The move aligns Apple with Uber Technologies Inc's chief rival in China, as automakers and technology companies forge new alliances and make cross investments. General Motors (GM.N), for example, recently bought autonomous driving technology company Cruise Automation and has also taken a stake in U.S. ride-sharing company Lyft.

That's a huge investment into a ride-hailing service. And while there's something to be said about understanding a critical market, does this investment benefit existing products or future ones?

I like where Glenn Fleishman went with this tweet:

Apple won't always be the iPhone company

Apple is not your typical company. But it isn't just the way it is organized that sets it apart. It also has to do with how Apple spends their R&D money. While many companies spend their money looking into a bunch of ideas, Apple instead focuses on products. But what is Apple doing with all of their R&D spending?

Neil Cybart has a great article at Above Avalon that looks into Apple's R&D trend.

People are focusing on the wrong thing when analyzing Apple's path forward in the face of slowing iPhone sales. Instead of debating how much Apple will try to monetize the iPhone user base with services (not as much as consensus thinks), the company is instead planning its largest pivot yet. There are only a handful of logical explanations for Apple's current R&D expense trajectory, and all of them result in a radically different Apple. In a few years, we are no longer going to refer to Apple as the iPhone company.

It's a fairly bold statement to say that we won't always refer to Apple as the iPhone company. But if their increase is spending is indeed to focus on new products, perhaps something as different as a car, then it may not be a farfetched idea.

Ultimately, this requires some longer term thinking than your average financial analyst. Wall Street is always focused on the short term. But Apple is focused on the future, even if they don't publicly tell us what they are working on. This leaves everyone thinking Apple has fallen behind. In reality, they're planning the next revolution.

Check out Neil Cybart's entire post at Above Avalon. When you're done, you too may see the high possibility of Apple's coming pivot. The big question remaining: what product is going to identify Apple next?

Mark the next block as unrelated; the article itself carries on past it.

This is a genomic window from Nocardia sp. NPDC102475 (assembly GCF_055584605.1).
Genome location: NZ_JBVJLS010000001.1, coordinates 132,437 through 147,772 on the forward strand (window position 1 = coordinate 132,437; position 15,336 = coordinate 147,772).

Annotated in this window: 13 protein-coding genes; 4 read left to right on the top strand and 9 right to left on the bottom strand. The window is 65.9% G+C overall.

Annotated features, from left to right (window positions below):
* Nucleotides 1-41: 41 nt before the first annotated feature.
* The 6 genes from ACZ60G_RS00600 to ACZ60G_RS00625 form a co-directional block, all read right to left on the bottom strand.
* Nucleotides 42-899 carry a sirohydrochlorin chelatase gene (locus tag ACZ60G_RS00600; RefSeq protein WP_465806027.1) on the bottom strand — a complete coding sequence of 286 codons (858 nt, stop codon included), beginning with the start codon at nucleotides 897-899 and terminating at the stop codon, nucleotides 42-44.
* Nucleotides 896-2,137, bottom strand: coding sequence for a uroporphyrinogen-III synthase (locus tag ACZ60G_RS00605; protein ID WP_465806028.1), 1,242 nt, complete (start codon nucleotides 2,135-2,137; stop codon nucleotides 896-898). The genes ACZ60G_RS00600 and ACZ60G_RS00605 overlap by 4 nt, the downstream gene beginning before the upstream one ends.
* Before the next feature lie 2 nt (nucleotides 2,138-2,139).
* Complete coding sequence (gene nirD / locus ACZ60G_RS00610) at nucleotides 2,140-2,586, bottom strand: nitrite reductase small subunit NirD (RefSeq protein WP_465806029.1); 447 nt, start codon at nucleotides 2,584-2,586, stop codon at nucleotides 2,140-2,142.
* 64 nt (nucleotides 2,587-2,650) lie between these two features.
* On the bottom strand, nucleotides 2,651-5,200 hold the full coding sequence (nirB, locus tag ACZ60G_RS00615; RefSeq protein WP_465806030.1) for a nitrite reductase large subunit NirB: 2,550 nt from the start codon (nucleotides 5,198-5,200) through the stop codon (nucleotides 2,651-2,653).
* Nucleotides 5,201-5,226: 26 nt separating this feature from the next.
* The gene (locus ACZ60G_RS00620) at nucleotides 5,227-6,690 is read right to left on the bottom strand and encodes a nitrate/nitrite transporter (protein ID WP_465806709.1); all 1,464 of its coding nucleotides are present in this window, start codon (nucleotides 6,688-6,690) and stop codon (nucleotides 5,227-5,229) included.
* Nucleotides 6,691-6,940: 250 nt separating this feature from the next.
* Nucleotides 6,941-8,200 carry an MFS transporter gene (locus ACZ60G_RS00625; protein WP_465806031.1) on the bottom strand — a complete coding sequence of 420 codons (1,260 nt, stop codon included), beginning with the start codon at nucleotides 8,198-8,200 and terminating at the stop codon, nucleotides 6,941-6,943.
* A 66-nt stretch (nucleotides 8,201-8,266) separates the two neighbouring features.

'Security is an endless race'

Craig Federighi, Senior Vice President of Software Engineering at Apple, in an Op-ed at The Washington Post:

That’s why it’s so disappointing that the FBI, Justice Department and others in law enforcement are pressing us to turn back the clock to a less-secure time and less-secure technologies. They have suggested that the safeguards of iOS 7 were good enough and that we should simply go back to the security standards of 2013. But the security of iOS 7, while cutting-edge at the time, has since been breached by hackers. What’s worse, some of their methods have been productized and are now available for sale to attackers who are less skilled but often more malicious.

Some people see Apple's stance as siding with 'terrorists'. Just look in the comments section of any number of online articles on the Apple vs FBI issue and you'll see such remarks. But security has needed to improve to keep hackers out. The (unfortunate?) side-effect is the government's inability to get into a device. Should that be backtracked for everyone so a minute number of devices can be inspected?

Also notable from this article: yet another Apple executive telling the situation as it is. The government's request is as simple as he makes it: they miss the security level of iOS versions gone by. But Craig is right when he calls security an "endless race". The smarter the engineers creating new technology become, the smarter malicious players become, too.

The Junk Drawer Problem

Ever since Apple introduced folders in iOS 4, it’s been possible for users to hide away unused apps in a single location. But while people could just delete most apps, Apple builds in apps into iOS that can’t be deleted at all. And each year, with each iOS release, the number of unremovable apps increases.

It is nice to hear that Apple is working on it. But in a way, we might already be seeing what they’re going to do